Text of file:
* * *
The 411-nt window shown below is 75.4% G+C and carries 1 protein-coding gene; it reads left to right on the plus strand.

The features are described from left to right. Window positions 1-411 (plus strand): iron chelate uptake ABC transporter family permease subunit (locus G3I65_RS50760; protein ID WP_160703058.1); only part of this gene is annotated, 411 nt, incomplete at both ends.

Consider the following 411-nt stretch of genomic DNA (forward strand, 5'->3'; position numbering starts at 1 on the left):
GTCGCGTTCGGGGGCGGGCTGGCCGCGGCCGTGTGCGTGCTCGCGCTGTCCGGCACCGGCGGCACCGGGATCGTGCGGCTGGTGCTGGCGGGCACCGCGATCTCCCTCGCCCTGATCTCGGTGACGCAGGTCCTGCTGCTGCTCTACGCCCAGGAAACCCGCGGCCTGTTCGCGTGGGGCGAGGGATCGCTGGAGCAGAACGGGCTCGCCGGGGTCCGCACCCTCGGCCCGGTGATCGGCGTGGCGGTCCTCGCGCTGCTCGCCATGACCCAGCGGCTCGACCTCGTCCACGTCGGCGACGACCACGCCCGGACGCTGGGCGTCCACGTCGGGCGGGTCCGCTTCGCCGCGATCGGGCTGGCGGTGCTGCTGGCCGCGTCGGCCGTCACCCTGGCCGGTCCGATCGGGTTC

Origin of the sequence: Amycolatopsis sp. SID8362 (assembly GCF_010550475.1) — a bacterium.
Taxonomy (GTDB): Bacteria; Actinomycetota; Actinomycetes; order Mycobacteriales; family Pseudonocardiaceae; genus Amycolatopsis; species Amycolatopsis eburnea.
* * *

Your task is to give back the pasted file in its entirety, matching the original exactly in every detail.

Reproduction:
The 411-nt window shown below is 75.4% G+C and carries 1 protein-coding gene; it reads left to right on the plus strand.

The features are described from left to right. Window positions 1-411 (plus strand): iron chelate uptake ABC transporter family permease subunit (locus G3I65_RS50760; protein ID WP_160703058.1); only part of this gene is annotated, 411 nt, incomplete at both ends.

Consider the following 411-nt stretch of genomic DNA (forward strand, 5'->3'; position numbering starts at 1 on the left):
GTCGCGTTCGGGGGCGGGCTGGCCGCGGCCGTGTGCGTGCTCGCGCTGTCCGGCACCGGCGGCACCGGGATCGTGCGGCTGGTGCTGGCGGGCACCGCGATCTCCCTCGCCCTGATCTCGGTGACGCAGGTCCTGCTGCTGCTCTACGCCCAGGAAACCCGCGGCCTGTTCGCGTGGGGCGAGGGATCGCTGGAGCAGAACGGGCTCGCCGGGGTCCGCACCCTCGGCCCGGTGATCGGCGTGGCGGTCCTCGCGCTGCTCGCCATGACCCAGCGGCTCGACCTCGTCCACGTCGGCGACGACCACGCCCGGACGCTGGGCGTCCACGTCGGGCGGGTCCGCTTCGCCGCGATCGGGCTGGCGGTGCTGCTGGCCGCGTCGGCCGTCACCCTGGCCGGTCCGATCGGGTTC

Origin of the sequence: Amycolatopsis sp. SID8362 (assembly GCF_010550475.1) — a bacterium.
Taxonomy (GTDB): Bacteria; Actinomycetota; Actinomycetes; order Mycobacteriales; family Pseudonocardiaceae; genus Amycolatopsis; species Amycolatopsis eburnea.